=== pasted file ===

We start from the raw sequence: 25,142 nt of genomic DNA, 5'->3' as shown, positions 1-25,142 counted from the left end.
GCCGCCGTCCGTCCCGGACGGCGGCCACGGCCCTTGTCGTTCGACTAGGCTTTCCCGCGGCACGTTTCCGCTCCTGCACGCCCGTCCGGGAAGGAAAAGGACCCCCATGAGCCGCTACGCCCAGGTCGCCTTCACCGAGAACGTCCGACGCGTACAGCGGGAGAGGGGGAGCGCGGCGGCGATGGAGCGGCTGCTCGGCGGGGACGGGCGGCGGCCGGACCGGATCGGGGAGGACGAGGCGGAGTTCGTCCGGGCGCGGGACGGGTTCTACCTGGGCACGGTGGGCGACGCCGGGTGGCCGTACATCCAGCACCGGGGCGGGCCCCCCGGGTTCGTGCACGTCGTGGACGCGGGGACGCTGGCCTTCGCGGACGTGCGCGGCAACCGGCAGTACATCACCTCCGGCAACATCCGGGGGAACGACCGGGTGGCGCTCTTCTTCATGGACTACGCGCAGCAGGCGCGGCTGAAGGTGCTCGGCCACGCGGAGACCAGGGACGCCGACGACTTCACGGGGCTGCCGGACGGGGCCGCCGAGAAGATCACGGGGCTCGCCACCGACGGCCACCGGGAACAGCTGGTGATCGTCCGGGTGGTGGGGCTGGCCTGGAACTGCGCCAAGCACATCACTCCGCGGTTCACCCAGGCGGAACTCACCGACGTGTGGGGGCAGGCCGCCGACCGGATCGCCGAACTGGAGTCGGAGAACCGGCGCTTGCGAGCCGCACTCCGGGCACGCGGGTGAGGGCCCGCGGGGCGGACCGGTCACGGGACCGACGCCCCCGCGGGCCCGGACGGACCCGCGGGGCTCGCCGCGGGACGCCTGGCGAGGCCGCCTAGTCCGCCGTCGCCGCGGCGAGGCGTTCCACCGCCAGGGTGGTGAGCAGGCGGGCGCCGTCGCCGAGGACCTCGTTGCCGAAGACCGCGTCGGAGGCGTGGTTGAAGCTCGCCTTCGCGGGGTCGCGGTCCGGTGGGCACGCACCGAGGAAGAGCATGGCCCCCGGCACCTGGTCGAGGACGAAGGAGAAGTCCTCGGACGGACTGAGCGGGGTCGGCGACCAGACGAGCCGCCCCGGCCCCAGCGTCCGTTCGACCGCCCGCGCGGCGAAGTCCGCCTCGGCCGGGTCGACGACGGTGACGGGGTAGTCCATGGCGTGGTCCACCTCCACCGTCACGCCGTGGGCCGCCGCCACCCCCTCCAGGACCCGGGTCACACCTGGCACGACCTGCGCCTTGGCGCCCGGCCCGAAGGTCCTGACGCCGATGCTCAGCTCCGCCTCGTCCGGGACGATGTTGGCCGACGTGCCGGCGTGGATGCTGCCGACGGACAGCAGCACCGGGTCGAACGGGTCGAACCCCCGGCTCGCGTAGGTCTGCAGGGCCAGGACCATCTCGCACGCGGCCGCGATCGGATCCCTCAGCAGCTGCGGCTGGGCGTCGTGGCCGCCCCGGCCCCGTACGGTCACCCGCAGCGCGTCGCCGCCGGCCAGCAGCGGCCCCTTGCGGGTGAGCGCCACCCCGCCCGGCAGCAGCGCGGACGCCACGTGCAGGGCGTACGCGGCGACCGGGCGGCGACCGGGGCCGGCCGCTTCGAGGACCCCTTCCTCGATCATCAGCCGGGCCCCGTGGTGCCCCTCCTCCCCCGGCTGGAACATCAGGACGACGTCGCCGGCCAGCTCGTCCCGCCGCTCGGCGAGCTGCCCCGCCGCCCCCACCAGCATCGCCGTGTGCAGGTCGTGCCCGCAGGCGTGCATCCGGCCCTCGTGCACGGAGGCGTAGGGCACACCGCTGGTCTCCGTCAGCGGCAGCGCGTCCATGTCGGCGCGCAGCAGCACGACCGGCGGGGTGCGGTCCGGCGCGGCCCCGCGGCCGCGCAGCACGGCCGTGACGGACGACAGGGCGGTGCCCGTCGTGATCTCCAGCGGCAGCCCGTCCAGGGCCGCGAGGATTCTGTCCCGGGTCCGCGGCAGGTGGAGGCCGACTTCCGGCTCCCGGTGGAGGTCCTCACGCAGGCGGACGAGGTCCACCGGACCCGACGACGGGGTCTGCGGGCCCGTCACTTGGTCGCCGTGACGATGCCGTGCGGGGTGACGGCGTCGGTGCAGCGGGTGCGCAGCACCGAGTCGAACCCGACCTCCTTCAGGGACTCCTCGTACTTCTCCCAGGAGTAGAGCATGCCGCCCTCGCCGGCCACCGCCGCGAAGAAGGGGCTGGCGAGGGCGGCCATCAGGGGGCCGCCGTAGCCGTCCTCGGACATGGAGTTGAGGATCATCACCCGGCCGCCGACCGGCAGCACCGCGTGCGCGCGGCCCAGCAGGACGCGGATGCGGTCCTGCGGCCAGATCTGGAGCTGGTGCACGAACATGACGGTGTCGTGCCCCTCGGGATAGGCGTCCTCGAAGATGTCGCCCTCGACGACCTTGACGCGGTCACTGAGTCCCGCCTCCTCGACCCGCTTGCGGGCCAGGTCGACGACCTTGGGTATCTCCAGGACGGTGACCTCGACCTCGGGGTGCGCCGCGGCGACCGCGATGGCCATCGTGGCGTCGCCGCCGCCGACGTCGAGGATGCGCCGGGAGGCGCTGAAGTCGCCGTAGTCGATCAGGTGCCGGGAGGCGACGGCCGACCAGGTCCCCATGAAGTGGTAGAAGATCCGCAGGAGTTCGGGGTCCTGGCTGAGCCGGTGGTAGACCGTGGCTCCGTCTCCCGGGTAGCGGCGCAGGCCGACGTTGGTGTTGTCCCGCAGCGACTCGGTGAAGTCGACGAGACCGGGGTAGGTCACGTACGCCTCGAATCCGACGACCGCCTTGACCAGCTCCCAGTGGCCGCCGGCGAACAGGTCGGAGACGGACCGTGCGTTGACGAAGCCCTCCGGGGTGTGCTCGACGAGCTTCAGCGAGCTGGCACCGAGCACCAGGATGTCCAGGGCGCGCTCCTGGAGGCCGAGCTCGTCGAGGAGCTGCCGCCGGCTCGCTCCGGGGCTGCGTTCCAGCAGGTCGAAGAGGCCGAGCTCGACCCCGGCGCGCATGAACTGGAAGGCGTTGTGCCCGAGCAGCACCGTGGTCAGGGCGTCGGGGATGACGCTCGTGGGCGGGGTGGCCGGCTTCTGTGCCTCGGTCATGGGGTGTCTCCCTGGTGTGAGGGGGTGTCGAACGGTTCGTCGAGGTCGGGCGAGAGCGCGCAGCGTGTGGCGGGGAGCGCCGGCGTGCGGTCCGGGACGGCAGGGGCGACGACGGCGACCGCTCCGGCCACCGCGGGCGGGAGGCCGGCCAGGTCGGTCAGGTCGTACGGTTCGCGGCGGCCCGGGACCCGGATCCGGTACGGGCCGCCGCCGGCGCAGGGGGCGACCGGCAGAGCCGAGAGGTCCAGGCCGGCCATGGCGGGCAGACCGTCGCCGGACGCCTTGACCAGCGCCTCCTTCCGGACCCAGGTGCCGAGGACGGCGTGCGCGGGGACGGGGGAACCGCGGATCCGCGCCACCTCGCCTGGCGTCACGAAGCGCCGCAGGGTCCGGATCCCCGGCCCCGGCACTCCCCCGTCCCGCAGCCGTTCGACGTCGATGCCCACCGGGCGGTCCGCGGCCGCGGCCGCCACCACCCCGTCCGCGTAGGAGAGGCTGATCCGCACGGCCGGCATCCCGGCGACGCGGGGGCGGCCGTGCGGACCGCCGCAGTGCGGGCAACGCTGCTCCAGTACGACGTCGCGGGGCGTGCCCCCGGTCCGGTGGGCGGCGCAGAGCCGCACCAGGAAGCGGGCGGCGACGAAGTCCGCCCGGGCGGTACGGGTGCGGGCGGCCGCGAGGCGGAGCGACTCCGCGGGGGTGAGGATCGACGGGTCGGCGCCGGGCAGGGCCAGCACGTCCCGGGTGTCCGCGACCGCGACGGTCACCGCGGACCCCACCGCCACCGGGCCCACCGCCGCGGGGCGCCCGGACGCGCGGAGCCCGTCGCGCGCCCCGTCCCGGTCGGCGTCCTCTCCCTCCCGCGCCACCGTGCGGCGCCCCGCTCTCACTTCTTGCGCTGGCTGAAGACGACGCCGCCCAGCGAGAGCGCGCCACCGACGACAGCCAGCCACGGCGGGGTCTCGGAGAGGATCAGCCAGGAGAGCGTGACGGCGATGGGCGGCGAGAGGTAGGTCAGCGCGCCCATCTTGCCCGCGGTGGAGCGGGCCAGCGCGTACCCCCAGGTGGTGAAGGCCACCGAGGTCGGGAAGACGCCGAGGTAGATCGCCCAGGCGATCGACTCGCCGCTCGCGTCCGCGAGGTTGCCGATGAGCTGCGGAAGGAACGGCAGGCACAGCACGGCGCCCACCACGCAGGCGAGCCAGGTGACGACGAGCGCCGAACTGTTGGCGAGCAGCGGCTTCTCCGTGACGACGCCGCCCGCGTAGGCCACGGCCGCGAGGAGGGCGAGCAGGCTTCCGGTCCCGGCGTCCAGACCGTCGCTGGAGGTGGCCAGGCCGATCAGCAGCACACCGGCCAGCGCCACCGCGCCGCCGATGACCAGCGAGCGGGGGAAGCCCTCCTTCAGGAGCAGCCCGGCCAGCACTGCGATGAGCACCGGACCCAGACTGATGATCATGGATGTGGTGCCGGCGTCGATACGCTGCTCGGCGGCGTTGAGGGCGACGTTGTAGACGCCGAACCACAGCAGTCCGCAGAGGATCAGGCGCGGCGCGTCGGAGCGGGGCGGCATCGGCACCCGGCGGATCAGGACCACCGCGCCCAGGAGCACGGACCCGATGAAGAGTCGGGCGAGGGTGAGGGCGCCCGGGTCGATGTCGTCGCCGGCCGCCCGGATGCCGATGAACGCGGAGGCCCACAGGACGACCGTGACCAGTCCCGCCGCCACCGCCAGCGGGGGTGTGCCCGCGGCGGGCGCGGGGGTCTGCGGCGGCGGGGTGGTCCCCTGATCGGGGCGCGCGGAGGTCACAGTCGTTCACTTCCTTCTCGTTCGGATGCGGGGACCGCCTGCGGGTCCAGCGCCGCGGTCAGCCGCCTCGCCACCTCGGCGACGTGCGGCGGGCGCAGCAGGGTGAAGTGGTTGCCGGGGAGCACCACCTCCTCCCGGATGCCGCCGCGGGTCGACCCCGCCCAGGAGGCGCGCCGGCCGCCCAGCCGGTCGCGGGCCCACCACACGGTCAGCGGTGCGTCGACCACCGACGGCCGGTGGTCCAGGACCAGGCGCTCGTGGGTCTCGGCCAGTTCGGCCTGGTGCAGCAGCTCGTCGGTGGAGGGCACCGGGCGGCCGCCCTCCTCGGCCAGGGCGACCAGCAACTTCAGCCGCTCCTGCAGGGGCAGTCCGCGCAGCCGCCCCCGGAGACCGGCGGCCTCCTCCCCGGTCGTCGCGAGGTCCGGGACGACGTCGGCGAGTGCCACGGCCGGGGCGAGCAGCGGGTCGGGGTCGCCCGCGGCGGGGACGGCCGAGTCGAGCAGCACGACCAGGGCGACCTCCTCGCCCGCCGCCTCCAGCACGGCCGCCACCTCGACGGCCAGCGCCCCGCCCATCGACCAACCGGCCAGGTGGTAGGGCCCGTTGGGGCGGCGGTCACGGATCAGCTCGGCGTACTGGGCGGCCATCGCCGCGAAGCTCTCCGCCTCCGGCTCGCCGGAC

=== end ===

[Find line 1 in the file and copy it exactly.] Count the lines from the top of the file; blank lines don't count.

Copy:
We start from the raw sequence: 25,142 nt of genomic DNA, 5'->3' as shown, positions 1-25,142 counted from the left end.